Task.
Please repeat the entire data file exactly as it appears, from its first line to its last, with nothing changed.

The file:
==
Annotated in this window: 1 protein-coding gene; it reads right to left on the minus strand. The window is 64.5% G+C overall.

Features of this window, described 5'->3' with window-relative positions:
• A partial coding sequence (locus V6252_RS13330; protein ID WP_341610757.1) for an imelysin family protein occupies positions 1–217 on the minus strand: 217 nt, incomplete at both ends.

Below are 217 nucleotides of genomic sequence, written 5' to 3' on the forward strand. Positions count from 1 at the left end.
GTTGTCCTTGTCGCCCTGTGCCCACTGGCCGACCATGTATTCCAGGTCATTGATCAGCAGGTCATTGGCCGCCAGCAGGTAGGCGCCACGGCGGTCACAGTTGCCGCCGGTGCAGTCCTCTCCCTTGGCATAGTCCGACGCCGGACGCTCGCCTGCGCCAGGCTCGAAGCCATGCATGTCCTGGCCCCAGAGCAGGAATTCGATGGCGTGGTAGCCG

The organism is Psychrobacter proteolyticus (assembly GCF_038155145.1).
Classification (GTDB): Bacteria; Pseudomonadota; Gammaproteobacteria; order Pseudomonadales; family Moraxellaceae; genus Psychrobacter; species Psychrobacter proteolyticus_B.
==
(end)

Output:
Annotated in this window: 1 protein-coding gene; it reads right to left on the minus strand. The window is 64.5% G+C overall.

Features of this window, described 5'->3' with window-relative positions:
• A partial coding sequence (locus V6252_RS13330; protein ID WP_341610757.1) for an imelysin family protein occupies positions 1–217 on the minus strand: 217 nt, incomplete at both ends.

Below are 217 nucleotides of genomic sequence, written 5' to 3' on the forward strand. Positions count from 1 at the left end.
GTTGTCCTTGTCGCCCTGTGCCCACTGGCCGACCATGTATTCCAGGTCATTGATCAGCAGGTCATTGGCCGCCAGCAGGTAGGCGCCACGGCGGTCACAGTTGCCGCCGGTGCAGTCCTCTCCCTTGGCATAGTCCGACGCCGGACGCTCGCCTGCGCCAGGCTCGAAGCCATGCATGTCCTGGCCCCAGAGCAGGAATTCGATGGCGTGGTAGCCG

The organism is Psychrobacter proteolyticus (assembly GCF_038155145.1).
Classification (GTDB): Bacteria; Pseudomonadota; Gammaproteobacteria; order Pseudomonadales; family Moraxellaceae; genus Psychrobacter; species Psychrobacter proteolyticus_B.